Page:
Our literature focus this week was The Littlest Pilgrim, which is not a Thanksgiving book, per se. This book had been highly recommended to me, but I was quite disappointed. While the book is not offensive per se, it teaches a lesson that is contrary to what I believe and to how I am raising Dora. The book is about a little girl, named Mini, who is the littlest pilgrim in her village. Each two page spread discusses all of the things that she is too little to do. At the end, she learns that the one thing that she is not too little to do is make friends. I found this to be rather disappointing. I am spending so much effort using Montessori methods and materials to help Dora learn the skills to be as independent and capable as possible and this book teaches that little children aren’t capable of doing anything useful. So this book will be added to our donation pile. 
Fire Station TourFor our fieldtrip, we did not go anywhere corn-related. Our local homeschool group had scheduled a tour of a fire station, so we joined them for that. Originally, the tour had been advertised as being for ages 8-10, then it seemed like only younger children were going, so I signed Dora up. Unfortunately, the change in age range was not communicated to the fire station instructor, so the instruction level was at a much higher level than was really appropriate for Dora. She did really well, behavior-wise, and with attempting to answer questions. She did, however, get a bit confused. The whole afternoon after the tour, I had to check every single door to see if it was hot before I was allowed to open it! When we finally were able to go see the fire equipment, it was very impressive, but the whole area was a bit much for Dora. When I tried to put her in the fire truck to have a turn, she totally freaked out. Then she asked to go back in it and freaked out again. I couldn’t even get a picture of her in the truck. We actually had to leave at that point, because she was just wore out from being over-stimulated.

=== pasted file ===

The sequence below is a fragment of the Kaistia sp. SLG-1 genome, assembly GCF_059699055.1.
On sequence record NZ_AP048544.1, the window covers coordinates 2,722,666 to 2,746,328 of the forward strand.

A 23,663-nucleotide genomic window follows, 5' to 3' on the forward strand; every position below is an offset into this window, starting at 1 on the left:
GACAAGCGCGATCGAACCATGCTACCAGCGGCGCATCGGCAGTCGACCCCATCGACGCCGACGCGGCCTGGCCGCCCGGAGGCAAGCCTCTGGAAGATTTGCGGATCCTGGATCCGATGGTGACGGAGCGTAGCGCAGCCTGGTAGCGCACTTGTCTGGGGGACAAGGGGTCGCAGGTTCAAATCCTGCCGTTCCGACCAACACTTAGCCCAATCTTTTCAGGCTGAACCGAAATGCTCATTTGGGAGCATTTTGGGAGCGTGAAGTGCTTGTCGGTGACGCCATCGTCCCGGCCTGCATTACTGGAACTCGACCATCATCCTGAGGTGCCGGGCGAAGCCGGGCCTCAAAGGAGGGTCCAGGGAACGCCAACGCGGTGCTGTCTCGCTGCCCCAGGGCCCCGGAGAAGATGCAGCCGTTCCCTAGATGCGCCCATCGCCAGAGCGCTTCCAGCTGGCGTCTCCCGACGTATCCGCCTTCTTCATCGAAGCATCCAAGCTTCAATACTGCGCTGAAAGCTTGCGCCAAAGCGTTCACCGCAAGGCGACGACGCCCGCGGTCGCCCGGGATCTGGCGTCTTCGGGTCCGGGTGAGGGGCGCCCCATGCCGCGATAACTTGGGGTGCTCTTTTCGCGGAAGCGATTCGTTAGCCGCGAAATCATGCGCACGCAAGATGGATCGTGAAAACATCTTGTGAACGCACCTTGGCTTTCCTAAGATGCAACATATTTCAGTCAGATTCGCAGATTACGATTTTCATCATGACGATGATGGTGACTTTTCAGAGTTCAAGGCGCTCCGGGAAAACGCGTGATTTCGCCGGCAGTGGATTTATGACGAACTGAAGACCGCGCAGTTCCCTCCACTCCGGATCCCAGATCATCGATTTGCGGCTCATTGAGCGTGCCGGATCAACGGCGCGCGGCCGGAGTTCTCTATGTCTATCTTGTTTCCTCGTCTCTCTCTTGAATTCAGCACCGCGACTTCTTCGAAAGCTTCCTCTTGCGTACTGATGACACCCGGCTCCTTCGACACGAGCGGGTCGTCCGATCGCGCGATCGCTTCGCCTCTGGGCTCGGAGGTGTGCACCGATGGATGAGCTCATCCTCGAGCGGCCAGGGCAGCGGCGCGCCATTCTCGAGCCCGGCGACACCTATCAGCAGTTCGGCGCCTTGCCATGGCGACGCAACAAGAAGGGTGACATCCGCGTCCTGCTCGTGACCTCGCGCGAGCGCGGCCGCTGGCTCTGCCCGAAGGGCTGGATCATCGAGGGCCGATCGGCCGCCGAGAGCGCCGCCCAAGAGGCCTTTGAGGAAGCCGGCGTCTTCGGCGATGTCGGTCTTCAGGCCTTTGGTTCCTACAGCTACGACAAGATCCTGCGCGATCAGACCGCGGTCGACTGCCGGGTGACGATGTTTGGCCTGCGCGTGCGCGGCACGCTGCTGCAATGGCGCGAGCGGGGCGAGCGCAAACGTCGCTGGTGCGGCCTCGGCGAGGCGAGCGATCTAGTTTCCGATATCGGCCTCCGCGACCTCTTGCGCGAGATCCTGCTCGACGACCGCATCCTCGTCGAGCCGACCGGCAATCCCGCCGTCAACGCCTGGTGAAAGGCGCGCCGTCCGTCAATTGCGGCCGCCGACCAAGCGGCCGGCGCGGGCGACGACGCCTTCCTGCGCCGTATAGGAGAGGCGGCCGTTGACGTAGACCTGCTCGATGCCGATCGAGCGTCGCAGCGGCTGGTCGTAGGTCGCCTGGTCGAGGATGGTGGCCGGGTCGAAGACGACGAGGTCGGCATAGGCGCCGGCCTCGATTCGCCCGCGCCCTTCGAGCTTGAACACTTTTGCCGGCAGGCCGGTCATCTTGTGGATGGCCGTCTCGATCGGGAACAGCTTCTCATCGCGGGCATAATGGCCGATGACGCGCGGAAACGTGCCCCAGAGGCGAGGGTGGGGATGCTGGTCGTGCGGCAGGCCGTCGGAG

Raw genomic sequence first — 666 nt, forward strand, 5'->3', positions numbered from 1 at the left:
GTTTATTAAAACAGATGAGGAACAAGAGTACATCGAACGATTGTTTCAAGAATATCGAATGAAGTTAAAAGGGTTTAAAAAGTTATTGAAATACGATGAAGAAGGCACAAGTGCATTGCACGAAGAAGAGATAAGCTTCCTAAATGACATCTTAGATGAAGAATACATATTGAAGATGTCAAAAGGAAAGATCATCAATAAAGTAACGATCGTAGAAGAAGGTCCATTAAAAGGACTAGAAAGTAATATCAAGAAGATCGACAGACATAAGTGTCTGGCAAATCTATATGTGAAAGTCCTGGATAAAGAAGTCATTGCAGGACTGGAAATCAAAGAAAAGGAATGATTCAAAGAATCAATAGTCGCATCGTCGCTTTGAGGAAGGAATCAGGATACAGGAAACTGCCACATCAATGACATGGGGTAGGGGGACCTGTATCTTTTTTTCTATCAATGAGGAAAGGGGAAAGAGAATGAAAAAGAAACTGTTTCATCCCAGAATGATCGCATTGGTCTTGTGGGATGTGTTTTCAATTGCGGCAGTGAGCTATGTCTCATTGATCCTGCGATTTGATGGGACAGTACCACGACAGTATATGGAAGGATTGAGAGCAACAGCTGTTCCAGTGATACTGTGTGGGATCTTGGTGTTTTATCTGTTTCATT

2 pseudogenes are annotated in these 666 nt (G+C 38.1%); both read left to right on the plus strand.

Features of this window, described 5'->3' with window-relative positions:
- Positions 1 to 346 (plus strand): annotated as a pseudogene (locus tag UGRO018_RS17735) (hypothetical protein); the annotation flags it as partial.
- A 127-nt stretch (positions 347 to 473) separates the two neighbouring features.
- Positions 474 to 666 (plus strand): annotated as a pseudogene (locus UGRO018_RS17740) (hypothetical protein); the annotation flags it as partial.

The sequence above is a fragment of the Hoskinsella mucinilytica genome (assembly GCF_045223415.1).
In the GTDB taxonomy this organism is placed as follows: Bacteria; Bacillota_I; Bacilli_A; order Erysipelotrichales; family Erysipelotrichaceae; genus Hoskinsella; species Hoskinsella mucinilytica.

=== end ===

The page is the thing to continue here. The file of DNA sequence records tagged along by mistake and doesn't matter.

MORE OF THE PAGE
H Basket
In other areas, we continue to work through our alphabet baskets and are on the letter “H”. In case you missed a previous post about this, I fill a basket with objects that begin with our letter of the week, a capital and lowercase sandpaper letter, and a Leapfrog Magnetic Alphabet letter. We then discuss the sound the letter makes in relation to the objects, listen to Leapfrog pronounce the letter, and finger trace the sandpaper letters. We also continue to use Handwriting Without Tear’s wooden letter pieces, play dough letter set, and chalkboard.
Art Display 2
I’ve started putting out art prints from Child Size Masterpieces of Steps 1, 2, 3 – Level 1 Easy. I’m going to start implementing all of the elements from the curriculum soon, but for now am just putting out one print in a clear acrylic frame every couple of weeks. Dora has been very interested in all of the prints, except for the one I put out last week, which was a modern art piece (the photo above is from several weeks ago).